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We just bought a 2018 LT with 19000 miles and it has those "rings" on both rear rotors. The dealer checked them out, said there was plenty of pad, rotor, etc. and told me it just needed to be driven some to get the rust out. Doesn't explain the rings, though.
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post #14 of 16 (permalink) Old 10-24-2019, 06:44 PM
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That is a new dealer story.....
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post #15 of 16 (permalink) Old 10-24-2019, 08:16 PM
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Originally Posted by twiseguy View Post
We just bought a 2018 LT with 19000 miles and it has those "rings" on both rear rotors. The dealer checked them out, said there was plenty of pad, rotor, etc. and told me it just needed to be driven some to get the rust out. Doesn't explain the rings, though.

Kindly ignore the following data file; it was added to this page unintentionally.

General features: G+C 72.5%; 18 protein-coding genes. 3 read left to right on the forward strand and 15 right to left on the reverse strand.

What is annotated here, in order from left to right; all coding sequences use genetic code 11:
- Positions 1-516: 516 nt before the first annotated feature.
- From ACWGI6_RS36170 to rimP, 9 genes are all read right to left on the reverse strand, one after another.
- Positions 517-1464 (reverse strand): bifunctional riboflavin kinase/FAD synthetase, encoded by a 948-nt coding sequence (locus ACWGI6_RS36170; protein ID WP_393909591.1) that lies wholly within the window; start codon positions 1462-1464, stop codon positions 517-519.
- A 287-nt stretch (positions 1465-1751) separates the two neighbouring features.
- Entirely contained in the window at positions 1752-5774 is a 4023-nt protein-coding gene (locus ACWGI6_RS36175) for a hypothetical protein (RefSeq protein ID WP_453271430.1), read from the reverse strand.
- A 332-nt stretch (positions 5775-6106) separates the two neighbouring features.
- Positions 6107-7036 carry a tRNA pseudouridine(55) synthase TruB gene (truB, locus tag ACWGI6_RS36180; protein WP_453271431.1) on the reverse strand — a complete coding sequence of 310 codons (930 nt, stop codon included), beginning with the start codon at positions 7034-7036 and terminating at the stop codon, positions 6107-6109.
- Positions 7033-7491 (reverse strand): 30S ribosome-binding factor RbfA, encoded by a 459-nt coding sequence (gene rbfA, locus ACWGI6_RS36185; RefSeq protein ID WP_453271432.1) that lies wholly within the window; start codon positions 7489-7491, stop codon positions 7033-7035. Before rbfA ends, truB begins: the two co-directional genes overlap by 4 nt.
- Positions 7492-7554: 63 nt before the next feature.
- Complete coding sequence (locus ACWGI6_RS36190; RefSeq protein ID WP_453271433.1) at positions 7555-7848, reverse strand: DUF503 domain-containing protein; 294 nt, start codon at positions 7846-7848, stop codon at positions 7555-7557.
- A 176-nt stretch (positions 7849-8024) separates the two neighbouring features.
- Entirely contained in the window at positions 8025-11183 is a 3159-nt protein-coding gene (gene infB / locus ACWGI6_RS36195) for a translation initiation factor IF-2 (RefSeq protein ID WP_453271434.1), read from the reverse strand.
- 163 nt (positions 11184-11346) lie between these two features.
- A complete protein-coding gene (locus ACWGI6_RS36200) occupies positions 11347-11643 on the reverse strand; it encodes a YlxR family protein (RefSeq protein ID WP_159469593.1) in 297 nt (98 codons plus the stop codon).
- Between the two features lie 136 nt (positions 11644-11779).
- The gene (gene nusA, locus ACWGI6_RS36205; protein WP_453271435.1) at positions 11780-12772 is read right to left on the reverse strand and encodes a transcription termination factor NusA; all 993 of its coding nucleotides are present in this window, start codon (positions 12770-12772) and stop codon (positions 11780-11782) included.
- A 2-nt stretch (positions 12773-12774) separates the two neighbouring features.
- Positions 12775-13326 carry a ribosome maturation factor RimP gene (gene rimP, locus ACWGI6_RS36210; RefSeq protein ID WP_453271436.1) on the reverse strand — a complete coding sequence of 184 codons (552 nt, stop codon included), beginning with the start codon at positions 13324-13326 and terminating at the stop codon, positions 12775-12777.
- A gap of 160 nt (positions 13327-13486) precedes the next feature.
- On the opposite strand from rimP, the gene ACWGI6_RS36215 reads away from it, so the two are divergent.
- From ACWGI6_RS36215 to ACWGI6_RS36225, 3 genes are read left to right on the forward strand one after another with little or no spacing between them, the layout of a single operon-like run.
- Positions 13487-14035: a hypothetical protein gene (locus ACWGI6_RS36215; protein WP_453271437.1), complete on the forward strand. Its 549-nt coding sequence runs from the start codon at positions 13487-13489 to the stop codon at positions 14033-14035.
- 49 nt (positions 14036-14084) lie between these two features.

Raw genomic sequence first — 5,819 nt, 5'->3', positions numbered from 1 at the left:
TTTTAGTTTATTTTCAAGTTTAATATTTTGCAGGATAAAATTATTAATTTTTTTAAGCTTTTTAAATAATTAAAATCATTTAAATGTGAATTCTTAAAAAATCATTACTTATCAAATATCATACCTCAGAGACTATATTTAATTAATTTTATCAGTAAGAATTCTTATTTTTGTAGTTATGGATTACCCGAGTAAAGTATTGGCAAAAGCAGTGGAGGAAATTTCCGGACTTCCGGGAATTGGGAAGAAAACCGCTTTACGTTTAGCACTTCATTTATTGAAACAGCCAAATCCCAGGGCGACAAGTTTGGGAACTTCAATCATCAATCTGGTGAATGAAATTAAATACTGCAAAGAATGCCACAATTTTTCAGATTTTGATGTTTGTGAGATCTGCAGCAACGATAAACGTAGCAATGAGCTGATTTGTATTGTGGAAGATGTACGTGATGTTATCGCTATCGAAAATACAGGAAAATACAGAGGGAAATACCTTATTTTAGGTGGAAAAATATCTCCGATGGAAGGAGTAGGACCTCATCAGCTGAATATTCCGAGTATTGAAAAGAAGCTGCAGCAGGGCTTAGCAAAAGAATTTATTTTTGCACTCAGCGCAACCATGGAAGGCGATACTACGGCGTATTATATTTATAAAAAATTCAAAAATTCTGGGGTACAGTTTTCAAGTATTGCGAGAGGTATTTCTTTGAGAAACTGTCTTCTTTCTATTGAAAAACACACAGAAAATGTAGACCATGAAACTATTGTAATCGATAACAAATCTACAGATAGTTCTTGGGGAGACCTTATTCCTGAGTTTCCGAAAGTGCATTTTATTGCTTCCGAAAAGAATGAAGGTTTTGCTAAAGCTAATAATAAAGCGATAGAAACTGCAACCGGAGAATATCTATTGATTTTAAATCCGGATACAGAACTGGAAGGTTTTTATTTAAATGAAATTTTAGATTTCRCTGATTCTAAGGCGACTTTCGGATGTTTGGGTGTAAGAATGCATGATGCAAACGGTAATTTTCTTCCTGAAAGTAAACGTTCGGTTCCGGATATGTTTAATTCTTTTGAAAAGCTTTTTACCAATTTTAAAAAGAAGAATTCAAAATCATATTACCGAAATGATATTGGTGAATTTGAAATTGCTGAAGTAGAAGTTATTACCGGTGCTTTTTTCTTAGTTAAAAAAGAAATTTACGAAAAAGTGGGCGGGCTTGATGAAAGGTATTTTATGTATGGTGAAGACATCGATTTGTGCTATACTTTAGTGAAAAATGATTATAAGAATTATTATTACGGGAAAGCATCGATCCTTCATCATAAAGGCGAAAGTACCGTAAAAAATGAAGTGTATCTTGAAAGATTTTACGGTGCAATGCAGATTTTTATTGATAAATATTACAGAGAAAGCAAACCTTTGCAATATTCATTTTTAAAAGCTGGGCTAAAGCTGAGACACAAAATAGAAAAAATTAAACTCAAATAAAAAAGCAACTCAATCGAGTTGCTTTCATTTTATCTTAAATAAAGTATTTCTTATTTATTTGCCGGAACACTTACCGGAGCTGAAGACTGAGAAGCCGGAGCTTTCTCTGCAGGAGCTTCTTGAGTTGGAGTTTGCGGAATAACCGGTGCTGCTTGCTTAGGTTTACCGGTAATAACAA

That will not happen.

When I serviced the rear brakes this spring, nothing was sticking so I sanded the pads flat thinking it might help with the rings. It did not.

From what I'm seeing, it's nothing to really worry about. The brakes still work fine.

Now - 2018 Equinox 2LT 2.0T AWD
Was - 2015 Equinox 1LT 3.6 AWD
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post #16 of 16 (permalink) Old 10-24-2019, 11:41 PM
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The rings/grooves on the rotors shouldn't affect the braking safety or performance as long as the pads aren't sticking in the caliper and have adequate thickness.

I understand it looks bad and obviously it shouldn't have rings or grooves; just stating it's not a safety or performance concern.

.

2019 Chevy Equinox; 2.0 - LT - FWD - Silver Ice/Redline - Purchased 10/20/2018; Mills Chevrolet, Davenport IA
2016 Chevy Equinox; 3.6 - LTZ-AWD - Black/Black - Purchased 7/7/2016; Mills Chevrolet, Davenport IA
2017 Chevy Malibu; 1.5 - LT - Pepperdust - Purchased 8/2017; Green Chevrolet, East Moline, IL
2009 Chevy Silverado; 5.3 -LT - 4WD - Ext. Cab - Granite Met. - Purchased 02/2009; Green Chevrolet, East Moline IL